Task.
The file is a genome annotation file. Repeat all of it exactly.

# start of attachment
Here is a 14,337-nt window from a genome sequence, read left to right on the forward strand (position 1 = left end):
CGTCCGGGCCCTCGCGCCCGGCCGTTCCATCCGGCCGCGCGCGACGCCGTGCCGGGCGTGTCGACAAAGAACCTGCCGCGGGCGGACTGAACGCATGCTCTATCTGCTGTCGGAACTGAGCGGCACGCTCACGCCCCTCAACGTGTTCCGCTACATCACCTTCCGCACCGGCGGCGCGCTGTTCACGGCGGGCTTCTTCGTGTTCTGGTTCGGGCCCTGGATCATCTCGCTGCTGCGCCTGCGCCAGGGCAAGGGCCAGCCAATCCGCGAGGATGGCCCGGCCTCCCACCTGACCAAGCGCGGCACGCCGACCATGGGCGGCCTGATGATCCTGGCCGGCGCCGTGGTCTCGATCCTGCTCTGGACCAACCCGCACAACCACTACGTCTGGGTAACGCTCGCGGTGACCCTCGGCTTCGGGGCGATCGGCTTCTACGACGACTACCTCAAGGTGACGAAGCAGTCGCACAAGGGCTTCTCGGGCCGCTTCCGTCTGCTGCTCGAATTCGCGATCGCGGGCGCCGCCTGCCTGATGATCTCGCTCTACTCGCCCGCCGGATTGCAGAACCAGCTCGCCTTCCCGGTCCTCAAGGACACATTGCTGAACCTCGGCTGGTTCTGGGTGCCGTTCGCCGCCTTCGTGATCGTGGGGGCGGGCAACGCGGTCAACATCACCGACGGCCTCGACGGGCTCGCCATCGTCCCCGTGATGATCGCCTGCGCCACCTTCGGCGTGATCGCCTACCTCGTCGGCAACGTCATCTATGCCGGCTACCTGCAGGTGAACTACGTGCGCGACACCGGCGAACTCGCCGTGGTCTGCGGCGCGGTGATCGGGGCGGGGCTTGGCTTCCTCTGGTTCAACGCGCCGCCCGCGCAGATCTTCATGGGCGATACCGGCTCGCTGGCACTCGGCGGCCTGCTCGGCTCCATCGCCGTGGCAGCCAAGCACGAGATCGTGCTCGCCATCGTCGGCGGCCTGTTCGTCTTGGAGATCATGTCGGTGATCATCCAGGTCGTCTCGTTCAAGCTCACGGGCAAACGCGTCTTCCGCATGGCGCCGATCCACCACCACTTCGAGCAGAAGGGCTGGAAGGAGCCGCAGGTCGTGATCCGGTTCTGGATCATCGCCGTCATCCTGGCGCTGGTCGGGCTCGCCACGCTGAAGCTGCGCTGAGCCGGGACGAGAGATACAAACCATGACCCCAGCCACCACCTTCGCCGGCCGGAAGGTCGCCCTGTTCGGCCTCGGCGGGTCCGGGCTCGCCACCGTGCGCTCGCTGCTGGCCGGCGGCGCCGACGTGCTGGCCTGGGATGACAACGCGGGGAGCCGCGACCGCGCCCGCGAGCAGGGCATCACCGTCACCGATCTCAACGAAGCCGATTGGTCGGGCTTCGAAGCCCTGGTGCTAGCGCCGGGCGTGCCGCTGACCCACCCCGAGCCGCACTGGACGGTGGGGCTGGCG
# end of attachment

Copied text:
Here is a 14,337-nt window from a genome sequence, read left to right on the forward strand (position 1 = left end):
CGTCCGGGCCCTCGCGCCCGGCCGTTCCATCCGGCCGCGCGCGACGCCGTGCCGGGCGTGTCGACAAAGAACCTGCCGCGGGCGGACTGAACGCATGCTCTATCTGCTGTCGGAACTGAGCGGCACGCTCACGCCCCTCAACGTGTTCCGCTACATCACCTTCCGCACCGGCGGCGCGCTGTTCACGGCGGGCTTCTTCGTGTTCTGGTTCGGGCCCTGGATCATCTCGCTGCTGCGCCTGCGCCAGGGCAAGGGCCAGCCAATCCGCGAGGATGGCCCGGCCTCCCACCTGACCAAGCGCGGCACGCCGACCATGGGCGGCCTGATGATCCTGGCCGGCGCCGTGGTCTCGATCCTGCTCTGGACCAACCCGCACAACCACTACGTCTGGGTAACGCTCGCGGTGACCCTCGGCTTCGGGGCGATCGGCTTCTACGACGACTACCTCAAGGTGACGAAGCAGTCGCACAAGGGCTTCTCGGGCCGCTTCCGTCTGCTGCTCGAATTCGCGATCGCGGGCGCCGCCTGCCTGATGATCTCGCTCTACTCGCCCGCCGGATTGCAGAACCAGCTCGCCTTCCCGGTCCTCAAGGACACATTGCTGAACCTCGGCTGGTTCTGGGTGCCGTTCGCCGCCTTCGTGATCGTGGGGGCGGGCAACGCGGTCAACATCACCGACGGCCTCGACGGGCTCGCCATCGTCCCCGTGATGATCGCCTGCGCCACCTTCGGCGTGATCGCCTACCTCGTCGGCAACGTCATCTATGCCGGCTACCTGCAGGTGAACTACGTGCGCGACACCGGCGAACTCGCCGTGGTCTGCGGCGCGGTGATCGGGGCGGGGCTTGGCTTCCTCTGGTTCAACGCGCCGCCCGCGCAGATCTTCATGGGCGATACCGGCTCGCTGGCACTCGGCGGCCTGCTCGGCTCCATCGCCGTGGCAGCCAAGCACGAGATCGTGCTCGCCATCGTCGGCGGCCTGTTCGTCTTGGAGATCATGTCGGTGATCATCCAGGTCGTCTCGTTCAAGCTCACGGGCAAACGCGTCTTCCGCATGGCGCCGATCCACCACCACTTCGAGCAGAAGGGCTGGAAGGAGCCGCAGGTCGTGATCCGGTTCTGGATCATCGCCGTCATCCTGGCGCTGGTCGGGCTCGCCACGCTGAAGCTGCGCTGAGCCGGGACGAGAGATACAAACCATGACCCCAGCCACCACCTTCGCCGGCCGGAAGGTCGCCCTGTTCGGCCTCGGCGGGTCCGGGCTCGCCACCGTGCGCTCGCTGCTGGCCGGCGGCGCCGACGTGCTGGCCTGGGATGACAACGCGGGGAGCCGCGACCGCGCCCGCGAGCAGGGCATCACCGTCACCGATCTCAACGAAGCCGATTGGTCGGGCTTCGAAGCCCTGGTGCTAGCGCCGGGCGTGCCGCTGACCCACCCCGAGCCGCACTGGACGGTGGGGCTGGCG